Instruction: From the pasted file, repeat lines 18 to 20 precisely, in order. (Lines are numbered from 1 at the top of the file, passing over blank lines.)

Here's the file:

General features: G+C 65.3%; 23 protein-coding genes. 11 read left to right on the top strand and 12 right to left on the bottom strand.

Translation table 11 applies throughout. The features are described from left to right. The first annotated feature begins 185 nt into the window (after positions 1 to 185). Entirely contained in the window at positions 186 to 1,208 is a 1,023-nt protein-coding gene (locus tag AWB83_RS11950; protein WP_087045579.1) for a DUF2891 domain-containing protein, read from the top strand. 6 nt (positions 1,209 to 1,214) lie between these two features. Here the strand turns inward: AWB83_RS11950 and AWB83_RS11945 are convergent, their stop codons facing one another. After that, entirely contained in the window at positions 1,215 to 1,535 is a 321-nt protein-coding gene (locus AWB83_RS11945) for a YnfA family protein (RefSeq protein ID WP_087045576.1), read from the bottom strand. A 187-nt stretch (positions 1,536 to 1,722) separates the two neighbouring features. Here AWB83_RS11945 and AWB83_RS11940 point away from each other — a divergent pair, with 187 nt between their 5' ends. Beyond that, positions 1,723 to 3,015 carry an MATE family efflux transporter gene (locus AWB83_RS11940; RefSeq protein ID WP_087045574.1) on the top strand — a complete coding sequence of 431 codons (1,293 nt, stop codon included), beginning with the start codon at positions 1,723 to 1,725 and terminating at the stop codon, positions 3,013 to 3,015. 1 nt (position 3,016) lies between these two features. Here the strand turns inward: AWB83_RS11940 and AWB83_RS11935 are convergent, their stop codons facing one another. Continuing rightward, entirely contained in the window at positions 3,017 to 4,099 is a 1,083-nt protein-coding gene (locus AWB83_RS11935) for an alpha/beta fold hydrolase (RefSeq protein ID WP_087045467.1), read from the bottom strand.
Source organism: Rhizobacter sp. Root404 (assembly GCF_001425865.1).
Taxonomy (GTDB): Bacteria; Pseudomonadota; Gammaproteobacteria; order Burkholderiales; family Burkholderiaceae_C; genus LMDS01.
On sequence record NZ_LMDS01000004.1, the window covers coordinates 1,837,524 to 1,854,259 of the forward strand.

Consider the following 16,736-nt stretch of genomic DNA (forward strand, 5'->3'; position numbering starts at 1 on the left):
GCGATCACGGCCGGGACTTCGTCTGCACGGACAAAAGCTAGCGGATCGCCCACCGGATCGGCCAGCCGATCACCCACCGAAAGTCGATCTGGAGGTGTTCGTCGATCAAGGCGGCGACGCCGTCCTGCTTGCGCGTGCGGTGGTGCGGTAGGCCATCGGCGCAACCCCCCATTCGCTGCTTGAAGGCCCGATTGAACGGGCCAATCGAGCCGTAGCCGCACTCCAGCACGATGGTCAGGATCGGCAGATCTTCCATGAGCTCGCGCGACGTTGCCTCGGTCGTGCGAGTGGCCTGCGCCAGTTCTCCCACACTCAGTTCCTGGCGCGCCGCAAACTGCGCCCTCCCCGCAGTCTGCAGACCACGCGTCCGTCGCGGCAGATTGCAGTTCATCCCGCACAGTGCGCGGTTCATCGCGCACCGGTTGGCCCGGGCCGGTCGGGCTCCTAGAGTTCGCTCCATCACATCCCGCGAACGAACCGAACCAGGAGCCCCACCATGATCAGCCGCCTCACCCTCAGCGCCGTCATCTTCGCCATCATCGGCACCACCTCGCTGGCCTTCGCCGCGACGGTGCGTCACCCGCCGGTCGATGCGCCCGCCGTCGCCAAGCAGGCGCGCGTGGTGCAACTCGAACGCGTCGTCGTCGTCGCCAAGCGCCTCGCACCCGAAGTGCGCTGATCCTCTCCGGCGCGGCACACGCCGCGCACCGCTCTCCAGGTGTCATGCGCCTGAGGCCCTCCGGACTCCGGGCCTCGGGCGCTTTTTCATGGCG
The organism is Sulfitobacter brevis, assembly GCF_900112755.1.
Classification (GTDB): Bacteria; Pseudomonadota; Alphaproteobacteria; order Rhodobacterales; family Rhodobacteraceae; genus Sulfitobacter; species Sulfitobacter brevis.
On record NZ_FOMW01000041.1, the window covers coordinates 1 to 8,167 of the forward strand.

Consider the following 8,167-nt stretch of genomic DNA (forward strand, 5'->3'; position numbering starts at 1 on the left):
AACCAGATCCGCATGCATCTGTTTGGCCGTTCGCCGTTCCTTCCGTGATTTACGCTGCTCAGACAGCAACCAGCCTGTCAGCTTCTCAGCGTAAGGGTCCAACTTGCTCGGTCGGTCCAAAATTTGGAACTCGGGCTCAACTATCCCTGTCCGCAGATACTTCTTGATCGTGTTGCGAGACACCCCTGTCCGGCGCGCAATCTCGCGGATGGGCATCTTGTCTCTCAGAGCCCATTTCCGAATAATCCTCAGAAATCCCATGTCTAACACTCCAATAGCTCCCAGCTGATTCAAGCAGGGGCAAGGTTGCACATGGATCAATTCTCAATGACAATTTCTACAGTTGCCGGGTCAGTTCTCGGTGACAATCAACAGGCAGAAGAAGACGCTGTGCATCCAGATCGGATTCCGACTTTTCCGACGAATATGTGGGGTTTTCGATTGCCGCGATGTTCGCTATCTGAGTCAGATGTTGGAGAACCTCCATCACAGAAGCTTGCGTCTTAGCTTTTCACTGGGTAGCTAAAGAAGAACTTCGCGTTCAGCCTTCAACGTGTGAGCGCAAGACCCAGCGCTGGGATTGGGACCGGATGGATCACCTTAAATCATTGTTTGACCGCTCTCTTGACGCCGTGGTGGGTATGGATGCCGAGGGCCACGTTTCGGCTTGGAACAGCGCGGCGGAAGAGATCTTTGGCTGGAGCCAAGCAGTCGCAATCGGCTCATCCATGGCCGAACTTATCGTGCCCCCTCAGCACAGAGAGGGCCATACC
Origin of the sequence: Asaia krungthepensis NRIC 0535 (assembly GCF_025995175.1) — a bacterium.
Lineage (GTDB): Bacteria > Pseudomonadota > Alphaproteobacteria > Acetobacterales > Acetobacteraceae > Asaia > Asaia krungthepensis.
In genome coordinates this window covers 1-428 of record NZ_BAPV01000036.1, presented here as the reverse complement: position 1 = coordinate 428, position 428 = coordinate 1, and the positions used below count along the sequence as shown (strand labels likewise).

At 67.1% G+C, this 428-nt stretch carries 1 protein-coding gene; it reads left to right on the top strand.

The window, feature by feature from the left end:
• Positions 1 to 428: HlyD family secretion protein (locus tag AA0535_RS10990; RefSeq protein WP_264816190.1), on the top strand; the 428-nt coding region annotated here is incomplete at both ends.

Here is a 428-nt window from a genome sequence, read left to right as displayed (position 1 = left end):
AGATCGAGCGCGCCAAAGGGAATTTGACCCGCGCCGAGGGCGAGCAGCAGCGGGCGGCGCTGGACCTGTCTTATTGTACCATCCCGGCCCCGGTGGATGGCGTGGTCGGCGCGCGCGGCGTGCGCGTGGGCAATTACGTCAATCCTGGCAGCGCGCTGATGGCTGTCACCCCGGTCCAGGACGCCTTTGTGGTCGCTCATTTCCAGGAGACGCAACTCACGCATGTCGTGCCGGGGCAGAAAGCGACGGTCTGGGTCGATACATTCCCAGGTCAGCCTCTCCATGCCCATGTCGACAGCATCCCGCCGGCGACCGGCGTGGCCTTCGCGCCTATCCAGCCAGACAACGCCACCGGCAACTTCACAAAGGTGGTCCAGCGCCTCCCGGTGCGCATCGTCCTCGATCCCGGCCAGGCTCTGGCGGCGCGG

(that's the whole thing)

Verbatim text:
• Positions 1 to 428: HlyD family secretion protein (locus tag AA0535_RS10990; RefSeq protein WP_264816190.1), on the top strand; the 428-nt coding region annotated here is incomplete at both ends.

Here is a 428-nt window from a genome sequence, read left to right as displayed (position 1 = left end):
AGATCGAGCGCGCCAAAGGGAATTTGACCCGCGCCGAGGGCGAGCAGCAGCGGGCGGCGCTGGACCTGTCTTATTGTACCATCCCGGCCCCGGTGGATGGCGTGGTCGGCGCGCGCGGCGTGCGCGTGGGCAATTACGTCAATCCTGGCAGCGCGCTGATGGCTGTCACCCCGGTCCAGGACGCCTTTGTGGTCGCTCATTTCCAGGAGACGCAACTCACGCATGTCGTGCCGGGGCAGAAAGCGACGGTCTGGGTCGATACATTCCCAGGTCAGCCTCTCCATGCCCATGTCGACAGCATCCCGCCGGCGACCGGCGTGGCCTTCGCGCCTATCCAGCCAGACAACGCCACCGGCAACTTCACAAAGGTGGTCCAGCGCCTCCCGGTGCGCATCGTCCTCGATCCCGGCCAGGCTCTGGCGGCGCGG